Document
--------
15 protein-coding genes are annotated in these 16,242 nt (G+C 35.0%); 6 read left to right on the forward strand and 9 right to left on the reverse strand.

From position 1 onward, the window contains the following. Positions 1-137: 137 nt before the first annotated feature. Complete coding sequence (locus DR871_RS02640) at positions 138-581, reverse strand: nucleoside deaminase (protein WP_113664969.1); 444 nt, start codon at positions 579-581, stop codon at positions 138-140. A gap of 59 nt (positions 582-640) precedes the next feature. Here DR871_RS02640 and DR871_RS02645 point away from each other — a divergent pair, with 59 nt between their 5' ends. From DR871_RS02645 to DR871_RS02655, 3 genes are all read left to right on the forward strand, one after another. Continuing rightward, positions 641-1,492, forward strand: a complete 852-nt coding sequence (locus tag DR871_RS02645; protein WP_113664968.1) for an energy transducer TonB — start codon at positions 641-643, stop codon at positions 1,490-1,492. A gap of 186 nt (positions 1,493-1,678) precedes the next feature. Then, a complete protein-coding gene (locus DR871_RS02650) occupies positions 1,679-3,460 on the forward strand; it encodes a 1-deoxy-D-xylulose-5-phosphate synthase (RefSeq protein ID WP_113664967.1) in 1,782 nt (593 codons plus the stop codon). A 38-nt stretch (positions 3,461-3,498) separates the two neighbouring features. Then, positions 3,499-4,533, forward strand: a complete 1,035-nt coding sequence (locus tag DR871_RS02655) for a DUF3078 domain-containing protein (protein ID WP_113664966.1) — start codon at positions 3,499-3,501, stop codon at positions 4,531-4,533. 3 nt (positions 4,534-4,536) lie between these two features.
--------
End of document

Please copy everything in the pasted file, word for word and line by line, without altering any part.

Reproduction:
15 protein-coding genes are annotated in these 16,242 nt (G+C 35.0%); 6 read left to right on the forward strand and 9 right to left on the reverse strand.

From position 1 onward, the window contains the following. Positions 1-137: 137 nt before the first annotated feature. Complete coding sequence (locus DR871_RS02640) at positions 138-581, reverse strand: nucleoside deaminase (protein WP_113664969.1); 444 nt, start codon at positions 579-581, stop codon at positions 138-140. A gap of 59 nt (positions 582-640) precedes the next feature. Here DR871_RS02640 and DR871_RS02645 point away from each other — a divergent pair, with 59 nt between their 5' ends. From DR871_RS02645 to DR871_RS02655, 3 genes are all read left to right on the forward strand, one after another. Continuing rightward, positions 641-1,492, forward strand: a complete 852-nt coding sequence (locus tag DR871_RS02645; protein WP_113664968.1) for an energy transducer TonB — start codon at positions 641-643, stop codon at positions 1,490-1,492. A gap of 186 nt (positions 1,493-1,678) precedes the next feature. Then, a complete protein-coding gene (locus DR871_RS02650) occupies positions 1,679-3,460 on the forward strand; it encodes a 1-deoxy-D-xylulose-5-phosphate synthase (RefSeq protein ID WP_113664967.1) in 1,782 nt (593 codons plus the stop codon). A 38-nt stretch (positions 3,461-3,498) separates the two neighbouring features. Then, positions 3,499-4,533, forward strand: a complete 1,035-nt coding sequence (locus tag DR871_RS02655) for a DUF3078 domain-containing protein (protein ID WP_113664966.1) — start codon at positions 3,499-3,501, stop codon at positions 4,531-4,533. 3 nt (positions 4,534-4,536) lie between these two features.